Stiletto Beach review at Queen’s Theatre, Hornchurch – ‘unpicking Essex Girl stereotypes’
Digging into the ambiguities of stereotypes, social stigma, and of simultaneously loving and loathing the place you grew up, Stiletto Beach is an engaging if unwieldy new play from author Sadie Hasler.
Commissioned for the Essex Girls and Boys micro-season at the Queen’s Theatre, Hornchurch, the show tells the interlocking stories of five women with their roots east of London.
Hasler’s writing is full of humour and imaginative wordplay, making strong points about the tactics people employ to either fit into or escape from society’s expectations. However, a meandering plot starts to run out of steam well before the characters take to the shores of the Thames to symbolically burn a pile of high heels.
Emily Houghton’s vivacious, vividly foul-mouthed Leanne dominates the show, occasionally skirting the edges of caricature but quickly developing into a convincingly complicated character. Towards the show’s end, she belts out a ferocious speech about embracing her identity and rejecting the judgement of others.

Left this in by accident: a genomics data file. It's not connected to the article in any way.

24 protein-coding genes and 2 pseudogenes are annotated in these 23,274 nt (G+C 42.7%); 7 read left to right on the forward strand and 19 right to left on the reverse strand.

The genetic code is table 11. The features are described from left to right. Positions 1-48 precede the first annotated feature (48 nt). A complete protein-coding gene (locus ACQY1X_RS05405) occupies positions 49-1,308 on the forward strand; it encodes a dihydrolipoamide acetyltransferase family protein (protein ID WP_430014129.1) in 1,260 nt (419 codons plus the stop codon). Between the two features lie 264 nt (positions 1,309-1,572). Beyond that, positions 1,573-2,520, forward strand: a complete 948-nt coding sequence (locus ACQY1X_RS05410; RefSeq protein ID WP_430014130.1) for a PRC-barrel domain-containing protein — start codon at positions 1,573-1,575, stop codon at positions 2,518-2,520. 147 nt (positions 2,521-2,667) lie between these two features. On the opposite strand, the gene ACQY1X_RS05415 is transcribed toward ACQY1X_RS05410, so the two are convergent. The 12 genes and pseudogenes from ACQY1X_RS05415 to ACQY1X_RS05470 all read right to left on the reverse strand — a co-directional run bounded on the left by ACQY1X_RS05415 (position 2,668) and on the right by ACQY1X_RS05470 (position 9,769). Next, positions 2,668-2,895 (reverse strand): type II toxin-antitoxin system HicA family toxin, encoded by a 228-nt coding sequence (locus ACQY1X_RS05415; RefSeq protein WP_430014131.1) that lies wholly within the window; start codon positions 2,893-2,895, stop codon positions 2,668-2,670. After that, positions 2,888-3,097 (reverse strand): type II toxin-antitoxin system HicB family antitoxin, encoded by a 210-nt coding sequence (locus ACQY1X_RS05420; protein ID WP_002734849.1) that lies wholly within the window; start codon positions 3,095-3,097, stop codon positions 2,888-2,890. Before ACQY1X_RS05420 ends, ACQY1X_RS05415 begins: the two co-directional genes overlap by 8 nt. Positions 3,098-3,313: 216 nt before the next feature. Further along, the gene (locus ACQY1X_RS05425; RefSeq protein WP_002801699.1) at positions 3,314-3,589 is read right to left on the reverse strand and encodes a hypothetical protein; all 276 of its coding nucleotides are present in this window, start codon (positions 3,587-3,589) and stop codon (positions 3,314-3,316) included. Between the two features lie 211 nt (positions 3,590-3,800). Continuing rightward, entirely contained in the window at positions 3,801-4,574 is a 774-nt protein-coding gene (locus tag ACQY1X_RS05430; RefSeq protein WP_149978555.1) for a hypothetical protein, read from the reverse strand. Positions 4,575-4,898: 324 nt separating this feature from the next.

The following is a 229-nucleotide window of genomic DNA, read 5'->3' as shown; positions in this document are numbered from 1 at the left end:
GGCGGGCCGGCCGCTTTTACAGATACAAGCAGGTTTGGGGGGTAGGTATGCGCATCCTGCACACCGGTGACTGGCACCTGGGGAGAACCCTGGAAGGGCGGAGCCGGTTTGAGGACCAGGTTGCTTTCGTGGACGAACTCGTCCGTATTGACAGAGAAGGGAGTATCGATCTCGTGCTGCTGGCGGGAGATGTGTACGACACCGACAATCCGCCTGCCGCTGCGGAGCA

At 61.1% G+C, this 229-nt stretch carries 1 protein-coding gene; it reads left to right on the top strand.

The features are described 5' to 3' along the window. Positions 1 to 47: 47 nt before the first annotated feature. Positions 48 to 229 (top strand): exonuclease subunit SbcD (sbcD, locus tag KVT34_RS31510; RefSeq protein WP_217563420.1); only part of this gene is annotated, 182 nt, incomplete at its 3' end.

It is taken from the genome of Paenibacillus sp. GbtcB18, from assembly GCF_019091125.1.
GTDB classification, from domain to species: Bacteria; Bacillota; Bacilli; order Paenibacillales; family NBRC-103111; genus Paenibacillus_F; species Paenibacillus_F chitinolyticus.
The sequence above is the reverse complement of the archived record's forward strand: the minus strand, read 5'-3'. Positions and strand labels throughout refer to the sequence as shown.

Beside her, Linda Broughton radiates down to earth decency and enduring pride as grandmother Roni, while Angela Clerkin’s poised Dame Viv delivers a dry lecture with significant charisma, elevating a role written as a framing device.
Director Emma Baggott breaks up a succession of unevenly paced scenes with lively bursts of club music and vigorous dancing, the cast silhouetted against Douglas Kuhrt’s illuminated backdrop. This giant, glaring screen fades between blazing neon and delicately-graded horizons, shifting – like the show’s characters – between garish and glorious, intriguing and in-your-face.
We need your help…
When you subscribe to The Stage, you’re investing in our journalism. And our journalism is invested in supporting theatre and the performing arts.
The Stage is a family business, operated by the same family since we were founded in 1880. We do not receive government funding. We are not owned by a large corporation. Our editorial is not dictated by ticket sales.
We are fully independent, but this means we rely on revenue from readers to survive.
Help us continue to report on great work across the UK, champion new talent and keep up our investigative journalism that holds the powerful to account. Your subscription helps ensure our journalism can continue.